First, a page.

13. I Come to

“Did I come to this place with things of mine?”
Powered attorneys brought Pam’s belongings,
her husband having died in the meantime.
Soon, all will be unbelongings.

Belonging only in the heads of those
who knew her. She will leave her words, art:
sketches she made of her three cats of whose
names: Hoppy and Missy, she knew by heart.

It is sad to talk of someone living
as if they have already passed away.
Some relatives are shocked to find filling
body of one they knew is a strangers gaze.

Professional, you can’t help get close: her rhyme:
“Is that wave for mine? Is it now my time?”

14. Wave For

“Is that wave for mine? Is it now my time?”
Pam talks of ocean as taker away
of value she’s gathered on the shoreline.
Unaware others are with her each day.

A strange time for all, when keen avoidance
of others has been the key to our health.
We have felt loss sharply, hugs and street dance,
a dosey do, a time outside ourselves.

Locked in Pam is a stranger to all this,
perhaps she has noted the extra cleaning,
masks so she can’t see our smiling faces.
Her world smaller, stranger each new morning.

I’ll leave the final words to her: she sings
“Sat at tideline with all my belongings.”

15. The Unresolvables

Sat at tideline with all my belongings.
My photos, my ornaments, all gathered
against receding waves that keep pulling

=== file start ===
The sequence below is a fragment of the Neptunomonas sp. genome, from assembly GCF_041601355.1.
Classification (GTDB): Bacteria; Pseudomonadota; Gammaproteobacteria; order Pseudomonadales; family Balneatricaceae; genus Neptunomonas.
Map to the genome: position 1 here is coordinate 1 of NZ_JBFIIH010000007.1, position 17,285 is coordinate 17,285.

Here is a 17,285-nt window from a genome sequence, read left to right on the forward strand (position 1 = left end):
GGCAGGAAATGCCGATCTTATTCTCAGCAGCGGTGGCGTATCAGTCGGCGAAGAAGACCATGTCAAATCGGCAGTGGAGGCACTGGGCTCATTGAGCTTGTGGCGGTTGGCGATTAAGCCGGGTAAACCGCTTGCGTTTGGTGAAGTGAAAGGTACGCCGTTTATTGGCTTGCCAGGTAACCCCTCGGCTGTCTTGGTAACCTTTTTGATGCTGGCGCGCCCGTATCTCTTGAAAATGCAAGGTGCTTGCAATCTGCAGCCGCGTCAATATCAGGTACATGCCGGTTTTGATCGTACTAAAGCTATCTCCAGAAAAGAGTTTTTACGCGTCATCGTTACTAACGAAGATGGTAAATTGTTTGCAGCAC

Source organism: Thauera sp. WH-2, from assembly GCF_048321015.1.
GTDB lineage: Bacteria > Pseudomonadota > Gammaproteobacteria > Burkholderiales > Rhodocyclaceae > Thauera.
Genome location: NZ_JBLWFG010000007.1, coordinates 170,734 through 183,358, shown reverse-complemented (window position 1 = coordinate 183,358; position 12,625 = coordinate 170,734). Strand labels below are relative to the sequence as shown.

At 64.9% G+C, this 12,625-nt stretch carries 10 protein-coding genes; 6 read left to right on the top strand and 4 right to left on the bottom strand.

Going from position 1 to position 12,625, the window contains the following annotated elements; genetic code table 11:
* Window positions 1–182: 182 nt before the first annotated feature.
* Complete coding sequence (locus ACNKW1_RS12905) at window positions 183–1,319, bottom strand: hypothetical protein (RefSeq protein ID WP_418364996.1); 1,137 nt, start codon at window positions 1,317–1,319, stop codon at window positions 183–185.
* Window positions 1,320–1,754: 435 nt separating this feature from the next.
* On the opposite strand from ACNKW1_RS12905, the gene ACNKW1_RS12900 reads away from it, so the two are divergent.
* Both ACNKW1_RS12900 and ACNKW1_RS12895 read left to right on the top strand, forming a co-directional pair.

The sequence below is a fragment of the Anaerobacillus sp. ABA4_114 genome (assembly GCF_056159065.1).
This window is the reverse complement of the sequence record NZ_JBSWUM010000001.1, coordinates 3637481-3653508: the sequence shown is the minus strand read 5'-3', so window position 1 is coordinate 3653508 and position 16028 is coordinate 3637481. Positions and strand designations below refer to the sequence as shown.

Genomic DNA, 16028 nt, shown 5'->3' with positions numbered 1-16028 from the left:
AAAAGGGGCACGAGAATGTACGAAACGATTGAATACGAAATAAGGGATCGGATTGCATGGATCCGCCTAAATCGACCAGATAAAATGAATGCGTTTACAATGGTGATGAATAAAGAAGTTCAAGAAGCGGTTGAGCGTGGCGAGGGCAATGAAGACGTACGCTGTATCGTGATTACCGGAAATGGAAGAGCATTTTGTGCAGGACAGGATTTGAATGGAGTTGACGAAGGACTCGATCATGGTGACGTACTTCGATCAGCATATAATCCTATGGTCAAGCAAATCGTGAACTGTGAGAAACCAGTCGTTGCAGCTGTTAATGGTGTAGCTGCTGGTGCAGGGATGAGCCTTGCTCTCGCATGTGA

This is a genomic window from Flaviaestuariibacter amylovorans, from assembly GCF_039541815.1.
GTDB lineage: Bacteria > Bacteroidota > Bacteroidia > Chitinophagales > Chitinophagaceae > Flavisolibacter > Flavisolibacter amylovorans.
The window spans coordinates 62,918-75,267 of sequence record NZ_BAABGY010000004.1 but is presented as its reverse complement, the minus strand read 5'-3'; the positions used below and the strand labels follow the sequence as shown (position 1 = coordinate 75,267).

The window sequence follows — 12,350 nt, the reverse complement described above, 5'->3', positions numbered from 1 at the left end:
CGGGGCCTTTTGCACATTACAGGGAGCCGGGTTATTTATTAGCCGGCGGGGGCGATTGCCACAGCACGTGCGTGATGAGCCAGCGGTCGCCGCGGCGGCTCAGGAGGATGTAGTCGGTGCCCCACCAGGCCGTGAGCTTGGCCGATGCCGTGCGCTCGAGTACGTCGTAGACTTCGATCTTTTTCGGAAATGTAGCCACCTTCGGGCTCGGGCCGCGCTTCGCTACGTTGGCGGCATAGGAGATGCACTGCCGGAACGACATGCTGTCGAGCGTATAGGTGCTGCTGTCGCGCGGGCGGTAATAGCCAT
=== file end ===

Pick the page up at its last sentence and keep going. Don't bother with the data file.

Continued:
all away from me, memories tethered

by my frantic grasp to prevent their drift
into forgottenness. They are reminders.
How did I find myself here, a spindrift?
Water’s edge or earth’s end? Which is kinder?

Only strangers now, who say they know me.
Hold my hand, take me down long corridors.
They have photos. It looks like me, Nowhere
I can recall. How did I reach these shores?

Did I come to this place with things of mine?
Is that wave for mine? Is it now my time?

-Paul Brookes


https://thewombwellrainbow.com/2021/05/20/dementiaactionweek-dementiaactionawarenessweek-2021



 Anthology Post: Finding a Wonderland in Alice by Paul Brookes (poetry)

3 Poems by Paul Brookes in FOTM Poetry Digest Issue 2 Her Fiftieth, Her Fur Elise, A Black Bead


By davidlonan1

David writes poetry, short stories, and writings that'll make you think or laugh, provoking you to examine images in your mind. To submit poetry, photography, art, please send to feversofthemind@gmail.com. Twitter: @davidLOnan1 + @feversof Facebook: DavidLONan1